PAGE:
My egal alternative to the comp conclusion is that desire is a good thing in Gen 3:16 (per SoS use) but a bad thing in Gen 4:6, since it is sin doing it in Gen 4:6. But then what to make of the mapping? I see these as a contrastive mapping instead of an quasi-equivalent mapping as the comps do. The reason the equivalent mapping does not work is that sin maps to the woman in the full equivalent mapping, so it must be rejected. But it works as a contrastive mapping. Gen 3:16 shows a good thing followed by a bad thing. Gen 4:6 shows a bad thing followed by a good thing.

    Thanks for asking.

  8. krwordgazer says:

    Don, I like the analysis, but as far as God’s words to Eve are concerned, I see it more like this: Adam is given an area of painful toil– i.e., the fields and crops with their weeds. Eve is given an area of painful toil: everything related to pregnancy and childbirth. “I will increase your painful labor and your pregnancies” is a kind of Hebrew structure where the two things are connected. This is followed by a poetic reworking of the same concept in different words (such as we see all the time in Proverbs): “in sorrow shall you bring forth children.” I don’t see this as positive: though increased pregnancies alone might be positive, the increase of painful toil in connection with pregnancy and childbirth is not. Everything that goes wrong for a woman between conception and birth, then, I see as her realm of “painful toil” and “sorrow.” This includes miscarriages and barrenness; it includes having a body that is fertile too often, so that she can conceive again and again even when her body is still weak from earlier pregnancies; it includes (but is not limited to) painful childbirth.
    God then warns the woman that her desire for her husband, rather than being met with reciprocal desire and mutual love, will be met with rulership over her.
    I prefer this reading in light of the way the narrative seems to be working. Of course, we can agree to disagree.

  9. Yes, I read it in the Gen 3:16b as 2 things and others read can read it as 1 thing. I think both are possible faithful readings.

    I prefer to read it as 2 things as conception is not normally painful and is intended to be pleasurable and I see itsabon (painful toil) as being basically defined in Gen 5:28-29 When Lamech had lived 182 years, he fathered a son and called his name Noah, saying, “Out of the ground that the LORD has cursed this one shall bring us relief from our work and from the painful toil of our hands.”

    Hebrew itsabon (painful toil) is only used 3 times in the Bible and is the result of the curse on the land as I see it based on the other 2 uses in Gen 3:17 and Gen 5:29 above.

    In many translations the word “pain” is used to translate both itsabon and for etseb so the idea that the words are different does not come thru, I do agree that etseb/pain is a part of the labor and birth of a child. Recall that in the story, the woman does not necessarily know what the the implications are when giving birth.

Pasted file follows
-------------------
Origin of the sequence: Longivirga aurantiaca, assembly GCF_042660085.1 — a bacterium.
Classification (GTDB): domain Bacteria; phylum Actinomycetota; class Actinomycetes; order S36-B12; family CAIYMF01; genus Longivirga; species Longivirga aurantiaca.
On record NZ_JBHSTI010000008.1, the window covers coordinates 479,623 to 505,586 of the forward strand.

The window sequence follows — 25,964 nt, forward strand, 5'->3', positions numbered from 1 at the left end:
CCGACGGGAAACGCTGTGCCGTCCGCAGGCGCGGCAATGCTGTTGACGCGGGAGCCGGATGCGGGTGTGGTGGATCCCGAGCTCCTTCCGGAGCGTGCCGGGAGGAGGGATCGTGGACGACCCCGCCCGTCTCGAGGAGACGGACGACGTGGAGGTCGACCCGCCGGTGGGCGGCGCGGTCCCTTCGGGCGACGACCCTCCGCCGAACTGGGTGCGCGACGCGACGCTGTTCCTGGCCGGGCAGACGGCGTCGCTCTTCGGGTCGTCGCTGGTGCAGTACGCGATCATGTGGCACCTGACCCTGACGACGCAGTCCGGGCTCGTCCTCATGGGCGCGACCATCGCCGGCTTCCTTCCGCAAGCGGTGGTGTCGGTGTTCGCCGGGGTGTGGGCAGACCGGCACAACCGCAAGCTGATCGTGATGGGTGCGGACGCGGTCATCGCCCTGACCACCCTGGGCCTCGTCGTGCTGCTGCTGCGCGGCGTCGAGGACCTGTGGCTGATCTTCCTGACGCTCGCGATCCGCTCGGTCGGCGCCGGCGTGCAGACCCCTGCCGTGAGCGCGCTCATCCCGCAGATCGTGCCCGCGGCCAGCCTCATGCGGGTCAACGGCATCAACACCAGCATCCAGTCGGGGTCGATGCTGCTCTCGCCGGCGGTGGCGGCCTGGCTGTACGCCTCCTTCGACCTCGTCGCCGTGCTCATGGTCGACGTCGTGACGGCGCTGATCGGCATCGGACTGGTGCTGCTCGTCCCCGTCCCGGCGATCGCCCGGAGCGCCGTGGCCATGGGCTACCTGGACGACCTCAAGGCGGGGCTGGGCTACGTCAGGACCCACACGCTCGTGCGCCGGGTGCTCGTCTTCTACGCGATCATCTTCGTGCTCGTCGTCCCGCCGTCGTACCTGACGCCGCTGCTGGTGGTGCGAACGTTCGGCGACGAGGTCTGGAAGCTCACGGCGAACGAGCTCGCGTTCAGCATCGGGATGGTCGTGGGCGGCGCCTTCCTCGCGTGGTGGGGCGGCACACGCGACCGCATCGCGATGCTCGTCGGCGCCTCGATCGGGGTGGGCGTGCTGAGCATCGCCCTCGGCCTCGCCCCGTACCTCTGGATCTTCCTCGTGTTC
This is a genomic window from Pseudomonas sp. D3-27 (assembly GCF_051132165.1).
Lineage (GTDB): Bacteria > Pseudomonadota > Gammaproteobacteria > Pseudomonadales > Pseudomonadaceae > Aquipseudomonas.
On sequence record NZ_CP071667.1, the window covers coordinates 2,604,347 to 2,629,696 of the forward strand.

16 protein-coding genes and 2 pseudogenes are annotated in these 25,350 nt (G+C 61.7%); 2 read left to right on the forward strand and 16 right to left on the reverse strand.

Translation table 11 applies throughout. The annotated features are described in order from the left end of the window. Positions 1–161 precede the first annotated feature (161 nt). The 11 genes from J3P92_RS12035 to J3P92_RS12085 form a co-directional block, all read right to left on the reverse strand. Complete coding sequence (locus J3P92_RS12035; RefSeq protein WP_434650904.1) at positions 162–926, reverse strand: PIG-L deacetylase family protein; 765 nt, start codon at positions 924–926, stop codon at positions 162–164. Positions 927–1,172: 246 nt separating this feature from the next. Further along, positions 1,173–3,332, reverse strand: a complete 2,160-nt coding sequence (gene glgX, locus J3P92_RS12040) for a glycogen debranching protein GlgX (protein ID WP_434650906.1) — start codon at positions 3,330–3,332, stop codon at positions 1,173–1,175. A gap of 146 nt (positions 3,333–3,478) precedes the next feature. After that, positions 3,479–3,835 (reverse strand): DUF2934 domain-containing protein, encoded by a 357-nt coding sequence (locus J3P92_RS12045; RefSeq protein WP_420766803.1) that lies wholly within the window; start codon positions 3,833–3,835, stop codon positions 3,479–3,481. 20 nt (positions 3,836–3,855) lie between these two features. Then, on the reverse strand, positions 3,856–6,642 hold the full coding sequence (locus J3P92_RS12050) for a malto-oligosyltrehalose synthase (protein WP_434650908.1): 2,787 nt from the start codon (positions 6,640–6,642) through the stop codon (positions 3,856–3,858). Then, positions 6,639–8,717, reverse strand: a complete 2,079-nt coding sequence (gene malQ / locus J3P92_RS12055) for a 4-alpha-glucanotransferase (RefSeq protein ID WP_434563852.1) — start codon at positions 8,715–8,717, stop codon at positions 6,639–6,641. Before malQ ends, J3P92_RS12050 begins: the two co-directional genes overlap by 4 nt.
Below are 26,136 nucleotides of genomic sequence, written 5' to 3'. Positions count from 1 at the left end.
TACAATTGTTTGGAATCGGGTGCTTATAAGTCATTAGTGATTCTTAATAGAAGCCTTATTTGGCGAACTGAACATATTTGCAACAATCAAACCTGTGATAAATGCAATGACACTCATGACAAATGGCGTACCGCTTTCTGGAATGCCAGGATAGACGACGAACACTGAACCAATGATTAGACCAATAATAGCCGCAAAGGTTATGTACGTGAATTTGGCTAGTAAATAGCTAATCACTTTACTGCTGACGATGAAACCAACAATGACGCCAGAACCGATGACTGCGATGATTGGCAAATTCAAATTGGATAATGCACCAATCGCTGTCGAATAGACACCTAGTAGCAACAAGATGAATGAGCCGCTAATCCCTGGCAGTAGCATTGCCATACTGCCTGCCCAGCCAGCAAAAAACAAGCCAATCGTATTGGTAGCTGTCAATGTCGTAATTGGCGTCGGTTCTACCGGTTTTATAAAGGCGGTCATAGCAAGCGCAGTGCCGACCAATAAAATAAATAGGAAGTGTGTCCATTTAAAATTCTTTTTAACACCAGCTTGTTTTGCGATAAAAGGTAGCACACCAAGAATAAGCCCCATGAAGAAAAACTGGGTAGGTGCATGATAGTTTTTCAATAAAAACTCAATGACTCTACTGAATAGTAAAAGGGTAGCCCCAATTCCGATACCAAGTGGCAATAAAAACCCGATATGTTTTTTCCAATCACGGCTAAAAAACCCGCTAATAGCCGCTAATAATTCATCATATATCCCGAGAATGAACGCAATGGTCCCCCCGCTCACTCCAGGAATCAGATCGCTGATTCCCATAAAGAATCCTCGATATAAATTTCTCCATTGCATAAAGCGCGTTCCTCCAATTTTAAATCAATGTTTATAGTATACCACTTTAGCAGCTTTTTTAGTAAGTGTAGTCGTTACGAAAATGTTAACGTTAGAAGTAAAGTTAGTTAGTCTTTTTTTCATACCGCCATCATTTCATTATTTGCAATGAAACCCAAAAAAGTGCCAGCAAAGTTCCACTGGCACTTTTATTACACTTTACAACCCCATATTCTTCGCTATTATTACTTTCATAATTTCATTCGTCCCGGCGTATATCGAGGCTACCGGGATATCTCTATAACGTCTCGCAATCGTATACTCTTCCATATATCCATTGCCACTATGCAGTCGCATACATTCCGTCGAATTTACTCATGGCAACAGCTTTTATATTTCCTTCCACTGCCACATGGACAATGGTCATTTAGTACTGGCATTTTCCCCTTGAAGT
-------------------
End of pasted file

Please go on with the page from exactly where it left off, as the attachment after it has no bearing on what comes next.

My main point is that comps derive some of their conclusions on how to understand Gen 3:16 from the assumption that all bad things are being discussed (this assumption is not required, it is a choice comps make) and therefore the woman’s desire must be a bad thing, such a desire to control the man. I wanted to show that there is a faithful reading that does not make that assumption and also makes sense.

    P.S. I made some slight edits to add “in pain” to Gen 3:16c.

  10. trevsykes says:

    Thanks Don for that explanation of mapping. I had not used that language, or method myself so didn’t fully understand the process. That makes it makes clearer for me and I’ll know how to connect the dots in the future. I’d have to say that I would be in more agreement with Kristen’s take on the ‘desire’ and ‘pain in childbirth’ readings but I do appreciate your point Don.

  11. On the idea of “mapping” I am a math major, so the idea is used all the time there, for example, with functions. The point is that there IS a literary structure that is similar in Gen 3 and 4 between the uses of teshuqah that is not there in the SoS use. So it is a natural question to ask, does this similarity mean anything?

    On how to understand ancient texts of Gen 3:16, I learned the 2-fold way from Bruce Fleming’s book “Familiar Leadership Heresies Uncovered”, most translations use the 1-fold way so that is the most familiar. I also used to think that there was 1 intended meaning to some specific text, but now think that part of what God did is to inspire things to allow discussion, that part of what God is doing with the Bible is to encourage discussion among God’s people. Also, I never claim to be an infallible interpreter, I fully expect to be corrected when I sit at the Master’s feet; but in the meantime all of us see thry a glass darkly and do the best we can. So I have learned to teach a plurality of possibilites on some verses and then state my preferences. I did not do that here as they are intended to be short teachings.

  12. trevsykes says:

    Thanks Don for your further explanations and insights. I too like Bruce Fleming’s work but I haven’t read the book that you’ve mentioned. Will have to look out for it. My gifts are more pastoral than theological.

  13. Pingback: RHE – the mutuality 2012 synchroblog: a re-blog | Morven's Blog